Atlantic Vet College now has its own state-of-the-art MRI machine
The Atlantic Veterinary College in Charlottetown is now the proud owner of a state-of-the-art MRI machine, and officials expect it will improve education, research and treatment.
The machine was manufactured in Germany, flown to Chicago and then carefully transported to Prince Edward Island on special trailers. A crane and a coordinated rigging system were required to bring the 4,200 kilogram machine into the college.
“Right now we are one of the few MRI units in an animal hospital in Atlantic Canada,” said Dr. Heather Gunn McQuillan, associate dean of clinical and professional programming at the college. “Today is a big day.”
Work has been going on for several years to bring this MRI machine to AVC.
In the past, some small animals at Charlottetown’s Queen Elizabeth Hospital could be scanned with MRI technology – but nothing was available for larger animals like horses or cows.
Now all that work can be done at Atlantic Canada’s only veterinary college.
“It helps with the logistics,” Gunn McQuillan said. “Now we don’t have to go there on a fixed day of the week, and now we don’t have to try to arrange all sorts of different schedules. It is available to us here in the house at any time.”
The machine is actually designed for human use, but will be set up to accommodate both humans and animals. Gunn McQuillan said this means it will support advanced human and animal research at AVC and UPEI – and provide educational opportunities for many students.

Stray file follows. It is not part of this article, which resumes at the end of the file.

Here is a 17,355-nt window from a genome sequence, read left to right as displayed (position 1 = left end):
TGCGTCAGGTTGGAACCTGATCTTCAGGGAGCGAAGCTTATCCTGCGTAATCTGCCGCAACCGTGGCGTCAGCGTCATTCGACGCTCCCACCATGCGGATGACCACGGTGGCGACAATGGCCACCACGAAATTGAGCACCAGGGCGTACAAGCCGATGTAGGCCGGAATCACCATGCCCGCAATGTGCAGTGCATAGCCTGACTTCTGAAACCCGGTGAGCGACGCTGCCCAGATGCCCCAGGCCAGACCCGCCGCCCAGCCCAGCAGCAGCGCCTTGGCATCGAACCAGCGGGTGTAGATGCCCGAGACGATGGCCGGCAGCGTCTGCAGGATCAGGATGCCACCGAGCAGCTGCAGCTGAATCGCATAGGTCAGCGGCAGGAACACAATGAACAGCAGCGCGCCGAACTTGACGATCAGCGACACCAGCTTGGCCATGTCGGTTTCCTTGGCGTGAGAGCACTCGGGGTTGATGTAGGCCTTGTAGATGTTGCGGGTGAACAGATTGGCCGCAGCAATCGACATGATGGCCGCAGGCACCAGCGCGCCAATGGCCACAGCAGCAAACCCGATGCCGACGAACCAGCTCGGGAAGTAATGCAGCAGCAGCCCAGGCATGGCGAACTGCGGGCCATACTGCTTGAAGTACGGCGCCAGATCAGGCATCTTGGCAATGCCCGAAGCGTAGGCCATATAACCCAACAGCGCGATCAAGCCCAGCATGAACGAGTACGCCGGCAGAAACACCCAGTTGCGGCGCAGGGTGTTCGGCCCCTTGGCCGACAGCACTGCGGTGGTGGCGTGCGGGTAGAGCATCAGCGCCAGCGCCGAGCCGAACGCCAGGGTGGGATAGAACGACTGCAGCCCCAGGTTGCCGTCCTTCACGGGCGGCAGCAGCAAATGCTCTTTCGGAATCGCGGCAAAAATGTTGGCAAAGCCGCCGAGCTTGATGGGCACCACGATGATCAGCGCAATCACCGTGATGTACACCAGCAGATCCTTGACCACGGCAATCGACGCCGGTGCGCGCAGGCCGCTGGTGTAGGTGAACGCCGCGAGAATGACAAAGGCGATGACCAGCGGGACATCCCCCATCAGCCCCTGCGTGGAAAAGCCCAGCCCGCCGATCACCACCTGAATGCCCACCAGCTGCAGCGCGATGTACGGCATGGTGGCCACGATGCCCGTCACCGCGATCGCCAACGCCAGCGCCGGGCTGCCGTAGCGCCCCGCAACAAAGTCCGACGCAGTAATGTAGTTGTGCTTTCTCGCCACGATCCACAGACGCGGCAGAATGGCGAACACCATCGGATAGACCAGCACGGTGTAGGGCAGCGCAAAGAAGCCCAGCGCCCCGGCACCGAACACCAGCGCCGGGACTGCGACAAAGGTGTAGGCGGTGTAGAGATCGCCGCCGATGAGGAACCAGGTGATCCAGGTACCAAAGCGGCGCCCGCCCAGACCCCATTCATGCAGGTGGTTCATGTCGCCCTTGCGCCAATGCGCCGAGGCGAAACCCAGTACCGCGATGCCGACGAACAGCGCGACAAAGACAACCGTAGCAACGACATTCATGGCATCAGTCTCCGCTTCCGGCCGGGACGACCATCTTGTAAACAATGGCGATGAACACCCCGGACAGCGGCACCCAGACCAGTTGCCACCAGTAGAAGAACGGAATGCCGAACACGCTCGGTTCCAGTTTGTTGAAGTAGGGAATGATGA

“Our students will benefit from learning with this modality, from learning on this machine,” she said. “And our residents, the people who become surgeons and radiologists, will also learn on this device. So it’s really one of those things that’s going to have an exponential impact on the next generation of veterinarians and all the people they serve.”
She said there are no current plans to make the device available to Islanders awaiting access to an MRI, but said the college is open to it.
The multi-million dollar purchase was made possible by a large private donation to the college. The new MRI is part of a larger project to expand the Veterinary Teaching Hospital, which includes plans for a refurbished CT scanner, some ultrasound machines, and endoscopy and fluoroscopy equipment.
Gunn McQuillan says it will take several months to set up the MRI machine – and provide training. The aim is to make it available to patients this spring.
“It was an amazing process to watch everyone come together with him,” she said. “I have been running the hospital for eight years. It gives me incredible pleasure to see this major project emerge. I’m just so proud.”